[XeTeX] Using the Unicode prime character (Was re. Single glyphs from a font)
Joel C. Salomon
joelcsalomon at gmail.com
Wed Jun 10 00:13:05 CEST 2009
Ross Moore wrote:
> There is a discussion of these "pseudo-script" characters also
> taking place on a MathML-related list.
>
> Some software uses the Unicode character directly, while
> other software (such as TeX) has a character that is required
> to be superscripted; e.g., as $...^\prime ...$.
> With these it is not normal to use the oversized character by itself.
> It is only included in the font for the convenience of encoding,
> and when it might be needed at \Large (etc.) sizes.
Can you point me to that discussion?
>> The Unicode prime character is already at the correct size and position.
>> Try $\prime{}'$ and you’ll see that the second one is shifted up by some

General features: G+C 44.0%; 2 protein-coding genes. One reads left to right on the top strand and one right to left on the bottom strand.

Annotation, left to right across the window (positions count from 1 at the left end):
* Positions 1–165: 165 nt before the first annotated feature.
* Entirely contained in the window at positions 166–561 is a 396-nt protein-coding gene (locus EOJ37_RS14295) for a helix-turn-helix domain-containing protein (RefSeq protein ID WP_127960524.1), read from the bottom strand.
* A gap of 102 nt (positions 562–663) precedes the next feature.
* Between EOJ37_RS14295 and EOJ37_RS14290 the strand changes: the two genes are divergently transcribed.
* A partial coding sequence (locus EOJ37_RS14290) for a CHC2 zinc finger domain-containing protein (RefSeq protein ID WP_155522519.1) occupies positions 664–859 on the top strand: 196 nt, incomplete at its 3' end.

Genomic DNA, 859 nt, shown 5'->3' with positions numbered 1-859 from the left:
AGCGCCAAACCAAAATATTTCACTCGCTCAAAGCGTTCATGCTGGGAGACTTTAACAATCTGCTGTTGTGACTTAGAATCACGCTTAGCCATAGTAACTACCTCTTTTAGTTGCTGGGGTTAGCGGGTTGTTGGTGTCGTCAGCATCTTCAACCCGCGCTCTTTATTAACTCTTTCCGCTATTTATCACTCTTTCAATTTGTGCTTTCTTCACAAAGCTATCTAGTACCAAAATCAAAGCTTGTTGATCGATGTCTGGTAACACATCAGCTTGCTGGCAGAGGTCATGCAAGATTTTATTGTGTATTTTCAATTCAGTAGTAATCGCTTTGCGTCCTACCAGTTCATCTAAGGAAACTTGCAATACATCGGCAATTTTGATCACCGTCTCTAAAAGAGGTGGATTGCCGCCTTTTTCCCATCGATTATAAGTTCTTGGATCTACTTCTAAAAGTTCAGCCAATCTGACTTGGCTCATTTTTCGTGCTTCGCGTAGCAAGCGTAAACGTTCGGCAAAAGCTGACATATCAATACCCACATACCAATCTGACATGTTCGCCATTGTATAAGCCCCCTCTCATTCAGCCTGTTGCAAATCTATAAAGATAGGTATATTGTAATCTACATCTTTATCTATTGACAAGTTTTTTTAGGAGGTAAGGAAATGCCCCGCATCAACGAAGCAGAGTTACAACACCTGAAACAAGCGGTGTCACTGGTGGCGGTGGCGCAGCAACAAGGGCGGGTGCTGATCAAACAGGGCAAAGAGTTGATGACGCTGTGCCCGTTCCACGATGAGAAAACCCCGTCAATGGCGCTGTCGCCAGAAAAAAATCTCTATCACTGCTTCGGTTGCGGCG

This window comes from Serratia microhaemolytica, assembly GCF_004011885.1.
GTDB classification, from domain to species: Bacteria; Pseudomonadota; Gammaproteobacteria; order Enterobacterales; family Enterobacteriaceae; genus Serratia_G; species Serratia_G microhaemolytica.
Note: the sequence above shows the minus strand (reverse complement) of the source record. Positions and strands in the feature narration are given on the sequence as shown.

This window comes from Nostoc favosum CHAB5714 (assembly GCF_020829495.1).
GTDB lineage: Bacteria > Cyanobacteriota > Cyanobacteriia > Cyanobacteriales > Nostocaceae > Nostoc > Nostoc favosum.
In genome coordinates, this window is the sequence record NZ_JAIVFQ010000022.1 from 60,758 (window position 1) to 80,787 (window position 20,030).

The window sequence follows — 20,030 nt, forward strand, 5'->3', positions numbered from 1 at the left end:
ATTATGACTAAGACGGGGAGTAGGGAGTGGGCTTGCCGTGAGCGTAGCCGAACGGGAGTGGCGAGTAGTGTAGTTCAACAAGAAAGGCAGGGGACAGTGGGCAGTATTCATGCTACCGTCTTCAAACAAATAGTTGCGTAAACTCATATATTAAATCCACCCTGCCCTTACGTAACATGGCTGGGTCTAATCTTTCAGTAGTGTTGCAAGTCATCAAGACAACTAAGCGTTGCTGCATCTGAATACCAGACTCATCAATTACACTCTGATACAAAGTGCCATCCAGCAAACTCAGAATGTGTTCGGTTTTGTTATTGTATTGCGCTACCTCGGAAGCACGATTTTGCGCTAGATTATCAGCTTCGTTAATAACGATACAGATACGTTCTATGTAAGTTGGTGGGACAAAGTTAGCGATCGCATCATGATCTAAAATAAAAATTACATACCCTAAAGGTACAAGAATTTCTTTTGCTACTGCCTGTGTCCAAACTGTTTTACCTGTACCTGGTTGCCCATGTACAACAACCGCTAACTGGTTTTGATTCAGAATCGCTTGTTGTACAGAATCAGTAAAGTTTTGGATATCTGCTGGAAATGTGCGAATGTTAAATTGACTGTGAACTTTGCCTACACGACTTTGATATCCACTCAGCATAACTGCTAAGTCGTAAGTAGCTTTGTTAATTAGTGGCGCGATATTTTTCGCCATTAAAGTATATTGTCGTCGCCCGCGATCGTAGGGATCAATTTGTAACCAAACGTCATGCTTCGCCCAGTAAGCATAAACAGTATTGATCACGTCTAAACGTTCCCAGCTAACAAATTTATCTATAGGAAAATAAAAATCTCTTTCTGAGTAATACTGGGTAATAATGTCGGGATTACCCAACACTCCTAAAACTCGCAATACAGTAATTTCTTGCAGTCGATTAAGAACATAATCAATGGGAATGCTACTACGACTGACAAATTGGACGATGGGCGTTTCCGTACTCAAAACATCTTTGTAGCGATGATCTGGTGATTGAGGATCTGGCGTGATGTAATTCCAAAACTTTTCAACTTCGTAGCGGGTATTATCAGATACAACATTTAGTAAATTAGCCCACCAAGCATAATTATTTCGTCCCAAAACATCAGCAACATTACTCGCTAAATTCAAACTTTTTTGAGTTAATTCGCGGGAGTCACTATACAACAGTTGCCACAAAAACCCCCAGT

>> amount. (With $\prime'$ it’s even worse.)
>
> I don't see a difference in the placement. (see attached image)
Here’s my code; picture is attached.
\documentclass{minimal}
\usepackage{fontspec, xunicode, xltxtra,unicode-math}
\setmainfont[Mapping=tex-text]{Cambria}
\setmathfont{Cambria Math}
\makeatletter
\let\UnicodeMathSymbol\um at mathsymbol@noparse
\UnicodeMathSymbol{"02032}{\prime}{\mathord}{prime}%
\let\prime ′
\makeatother
\begin{document}
$x'\prime$, $x\prime'$, $x\prime{}'$
\end{document}
—Joel Salomon
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